Some heat transfer material emits toxic fumes. But the question today is can you laser cut vinyl? Let’s take a look at laser-safe vinyl.
There is so much misinformation floating around about laser-cutting heat transfer vinyl. Some heat transfer material emits toxic fumes.
Some HTV polyvinyl chloride or PVC products contain pulmonary irritants such as toxic chlorine gas and hydrochloric acid.
Can You Laser Cut Vinyl?
Vinyl is not a common material for cutting with a laser. But wouldn’t it be awesome to use the laser beam to achieve the most complex designs?
So, can you laser-cut vinyl? The short answer to this question is yes! If you only have a CO2 laser machine and no vinyl cutter there is laser-safe vinyl out there for you to use. The bad news just grabbing any vinyl and assuming that you can use it in your laser cutter is a poor choice. The good news is that there is a safe way to use the power of your laser to get those precise cuts using the power of the laser.
There are a few things you need to know before you get started. Let’s take a second and talk about the basics of laser cutting standard vinyl and get you some great tips for getting the best results. We will also take a look at some of the best vinyl materials for laser cutting so you get started right.
Choosing the Right Vinyl
One of the most important things to know about laser cutting vinyl is that not all types of vinyl are the same. Meaning some types of vinyl as I mentioned above contain PVC which is dangerous and also toxic and is a health hazard. Or they can cause environmental hazards
If you are planning on using a laser cutter to cut your vinyl, it is important to choose a material that is laser safe and doesn’t pose any health hazards that comes with cutting plastic material.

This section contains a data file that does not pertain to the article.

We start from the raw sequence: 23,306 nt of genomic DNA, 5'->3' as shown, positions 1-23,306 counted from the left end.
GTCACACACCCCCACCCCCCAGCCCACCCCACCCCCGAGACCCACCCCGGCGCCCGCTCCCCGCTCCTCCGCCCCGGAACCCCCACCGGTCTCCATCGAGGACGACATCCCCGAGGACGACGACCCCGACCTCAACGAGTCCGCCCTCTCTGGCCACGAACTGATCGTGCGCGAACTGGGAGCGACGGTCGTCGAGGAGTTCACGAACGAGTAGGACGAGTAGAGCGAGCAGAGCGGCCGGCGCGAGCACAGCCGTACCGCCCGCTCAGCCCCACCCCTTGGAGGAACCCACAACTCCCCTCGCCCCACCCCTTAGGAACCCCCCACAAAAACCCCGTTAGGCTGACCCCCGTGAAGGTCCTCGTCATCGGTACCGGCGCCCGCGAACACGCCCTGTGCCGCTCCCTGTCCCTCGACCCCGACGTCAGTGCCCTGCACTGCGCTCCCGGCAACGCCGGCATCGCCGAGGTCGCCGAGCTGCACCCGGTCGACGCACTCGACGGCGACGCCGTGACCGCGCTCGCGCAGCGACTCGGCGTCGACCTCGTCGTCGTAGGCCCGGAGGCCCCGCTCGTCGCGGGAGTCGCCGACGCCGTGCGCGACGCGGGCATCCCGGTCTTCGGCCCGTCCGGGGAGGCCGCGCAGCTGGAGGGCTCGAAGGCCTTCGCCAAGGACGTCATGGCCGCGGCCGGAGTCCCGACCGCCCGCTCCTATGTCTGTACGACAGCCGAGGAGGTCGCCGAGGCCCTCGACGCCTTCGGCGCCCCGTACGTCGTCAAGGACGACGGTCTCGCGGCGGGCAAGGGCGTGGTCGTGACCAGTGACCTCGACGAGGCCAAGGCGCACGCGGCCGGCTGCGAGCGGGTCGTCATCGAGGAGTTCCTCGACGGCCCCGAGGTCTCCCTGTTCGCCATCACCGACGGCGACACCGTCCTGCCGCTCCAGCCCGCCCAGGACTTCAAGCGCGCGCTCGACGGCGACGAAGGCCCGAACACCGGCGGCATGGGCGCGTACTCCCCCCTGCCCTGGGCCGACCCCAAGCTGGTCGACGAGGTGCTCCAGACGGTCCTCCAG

To avoid the fumes associated with using your laser engraver to cut heat-transfer vinyl materials, you are going to want to look for a PVC-free heat-transfer product.
Best Vinyl Brands for Laser Cutting
Some of my favorite brands of vinyl for cutting with a laser cutter are Siser (everything from Easyweed to all their other lines are laser-cut-friendly) and Avery Dennison vinyl. These brands all offer a variety of colors and finishes, so you can find the perfect material for your project. In addition, they are all relatively easy to cut with a laser cutter.
Let’s dig deeper into each one and see what we can find out!
What Brands Can You Use With The Laser?
- Siser Vinyl
- Siser Twinkle
- EasyPatterns Plus
- Siser Sparkle
Siser has the most extensive variety of vinyl that you can use in your laser. Also available are.
This is another great all-purpose vinyl that can be used for a variety of projects. It also cuts well with a laser cutter and can be used indoors or outdoors.
This vinyl is a bit thicker than Oracal 651, so it may be a better choice if you are new to working with vinyl. It is also less likely to warp or distort when cut with a laser cutter. Avery offers a wide range of vinyl products, from their economy line to their premium cast vinyl. Their cast vinyl is especially well-suited for laser cutting, and they come in a variety of finishes, including gloss, matte, and brushed metal.